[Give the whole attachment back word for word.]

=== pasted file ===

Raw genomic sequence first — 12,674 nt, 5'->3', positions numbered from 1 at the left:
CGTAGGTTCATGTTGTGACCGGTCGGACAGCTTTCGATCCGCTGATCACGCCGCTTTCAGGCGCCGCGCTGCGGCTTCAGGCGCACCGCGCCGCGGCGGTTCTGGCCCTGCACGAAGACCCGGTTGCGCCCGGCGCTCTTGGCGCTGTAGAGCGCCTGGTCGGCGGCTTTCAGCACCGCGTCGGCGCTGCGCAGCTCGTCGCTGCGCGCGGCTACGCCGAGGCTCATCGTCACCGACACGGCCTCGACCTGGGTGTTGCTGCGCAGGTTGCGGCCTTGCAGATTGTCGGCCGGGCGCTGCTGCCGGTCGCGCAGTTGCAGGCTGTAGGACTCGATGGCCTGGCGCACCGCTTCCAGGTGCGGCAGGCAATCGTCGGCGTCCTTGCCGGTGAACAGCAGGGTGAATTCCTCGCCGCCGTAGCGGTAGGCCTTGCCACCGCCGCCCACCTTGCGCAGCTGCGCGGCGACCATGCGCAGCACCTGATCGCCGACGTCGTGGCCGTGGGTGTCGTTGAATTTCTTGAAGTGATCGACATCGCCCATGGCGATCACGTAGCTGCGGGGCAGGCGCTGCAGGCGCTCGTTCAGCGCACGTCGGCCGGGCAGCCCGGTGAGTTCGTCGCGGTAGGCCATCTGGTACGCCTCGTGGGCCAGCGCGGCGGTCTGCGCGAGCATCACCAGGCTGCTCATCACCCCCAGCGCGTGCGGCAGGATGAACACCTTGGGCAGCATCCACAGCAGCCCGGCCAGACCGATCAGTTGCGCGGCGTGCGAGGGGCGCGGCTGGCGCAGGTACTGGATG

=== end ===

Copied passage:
Raw genomic sequence first — 12,674 nt, 5'->3', positions numbered from 1 at the left:
CGTAGGTTCATGTTGTGACCGGTCGGACAGCTTTCGATCCGCTGATCACGCCGCTTTCAGGCGCCGCGCTGCGGCTTCAGGCGCACCGCGCCGCGGCGGTTCTGGCCCTGCACGAAGACCCGGTTGCGCCCGGCGCTCTTGGCGCTGTAGAGCGCCTGGTCGGCGGCTTTCAGCACCGCGTCGGCGCTGCGCAGCTCGTCGCTGCGCGCGGCTACGCCGAGGCTCATCGTCACCGACACGGCCTCGACCTGGGTGTTGCTGCGCAGGTTGCGGCCTTGCAGATTGTCGGCCGGGCGCTGCTGCCGGTCGCGCAGTTGCAGGCTGTAGGACTCGATGGCCTGGCGCACCGCTTCCAGGTGCGGCAGGCAATCGTCGGCGTCCTTGCCGGTGAACAGCAGGGTGAATTCCTCGCCGCCGTAGCGGTAGGCCTTGCCACCGCCGCCCACCTTGCGCAGCTGCGCGGCGACCATGCGCAGCACCTGATCGCCGACGTCGTGGCCGTGGGTGTCGTTGAATTTCTTGAAGTGATCGACATCGCCCATGGCGATCACGTAGCTGCGGGGCAGGCGCTGCAGGCGCTCGTTCAGCGCACGTCGGCCGGGCAGCCCGGTGAGTTCGTCGCGGTAGGCCATCTGGTACGCCTCGTGGGCCAGCGCGGCGGTCTGCGCGAGCATCACCAGGCTGCTCATCACCCCCAGCGCGTGCGGCAGGATGAACACCTTGGGCAGCATCCACAGCAGCCCGGCCAGACCGATCAGTTGCGCGGCGTGCGAGGGGCGCGGCTGGCGCAGGTACTGGATG